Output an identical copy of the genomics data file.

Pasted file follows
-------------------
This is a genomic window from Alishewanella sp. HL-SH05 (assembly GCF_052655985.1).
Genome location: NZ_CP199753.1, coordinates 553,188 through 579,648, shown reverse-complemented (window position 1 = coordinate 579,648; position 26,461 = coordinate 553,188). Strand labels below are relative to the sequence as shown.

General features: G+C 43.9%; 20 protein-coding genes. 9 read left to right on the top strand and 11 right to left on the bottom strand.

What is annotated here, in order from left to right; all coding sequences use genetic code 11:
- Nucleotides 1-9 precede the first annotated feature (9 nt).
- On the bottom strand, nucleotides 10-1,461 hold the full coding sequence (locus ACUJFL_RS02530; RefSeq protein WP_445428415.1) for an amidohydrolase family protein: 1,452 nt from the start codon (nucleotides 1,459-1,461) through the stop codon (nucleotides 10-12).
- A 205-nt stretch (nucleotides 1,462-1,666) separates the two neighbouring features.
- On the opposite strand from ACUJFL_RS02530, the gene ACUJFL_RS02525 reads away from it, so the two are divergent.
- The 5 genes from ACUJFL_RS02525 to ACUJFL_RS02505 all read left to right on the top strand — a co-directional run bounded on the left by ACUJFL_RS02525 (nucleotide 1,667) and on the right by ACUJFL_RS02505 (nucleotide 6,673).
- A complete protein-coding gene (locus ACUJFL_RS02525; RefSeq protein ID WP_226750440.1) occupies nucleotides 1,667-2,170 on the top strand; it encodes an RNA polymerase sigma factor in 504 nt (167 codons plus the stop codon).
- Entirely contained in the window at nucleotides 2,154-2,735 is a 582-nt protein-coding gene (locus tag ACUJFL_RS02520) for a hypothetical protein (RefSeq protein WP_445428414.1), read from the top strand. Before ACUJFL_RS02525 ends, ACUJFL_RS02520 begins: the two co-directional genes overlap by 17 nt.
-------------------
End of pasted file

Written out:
This is a genomic window from Alishewanella sp. HL-SH05 (assembly GCF_052655985.1).
Genome location: NZ_CP199753.1, coordinates 553,188 through 579,648, shown reverse-complemented (window position 1 = coordinate 579,648; position 26,461 = coordinate 553,188). Strand labels below are relative to the sequence as shown.

General features: G+C 43.9%; 20 protein-coding genes. 9 read left to right on the top strand and 11 right to left on the bottom strand.

What is annotated here, in order from left to right; all coding sequences use genetic code 11:
- Nucleotides 1-9 precede the first annotated feature (9 nt).
- On the bottom strand, nucleotides 10-1,461 hold the full coding sequence (locus ACUJFL_RS02530; RefSeq protein WP_445428415.1) for an amidohydrolase family protein: 1,452 nt from the start codon (nucleotides 1,459-1,461) through the stop codon (nucleotides 10-12).
- A 205-nt stretch (nucleotides 1,462-1,666) separates the two neighbouring features.
- On the opposite strand from ACUJFL_RS02530, the gene ACUJFL_RS02525 reads away from it, so the two are divergent.
- The 5 genes from ACUJFL_RS02525 to ACUJFL_RS02505 all read left to right on the top strand — a co-directional run bounded on the left by ACUJFL_RS02525 (nucleotide 1,667) and on the right by ACUJFL_RS02505 (nucleotide 6,673).
- A complete protein-coding gene (locus ACUJFL_RS02525; RefSeq protein ID WP_226750440.1) occupies nucleotides 1,667-2,170 on the top strand; it encodes an RNA polymerase sigma factor in 504 nt (167 codons plus the stop codon).
- Entirely contained in the window at nucleotides 2,154-2,735 is a 582-nt protein-coding gene (locus tag ACUJFL_RS02520) for a hypothetical protein (RefSeq protein WP_445428414.1), read from the top strand. Before ACUJFL_RS02525 ends, ACUJFL_RS02520 begins: the two co-directional genes overlap by 17 nt.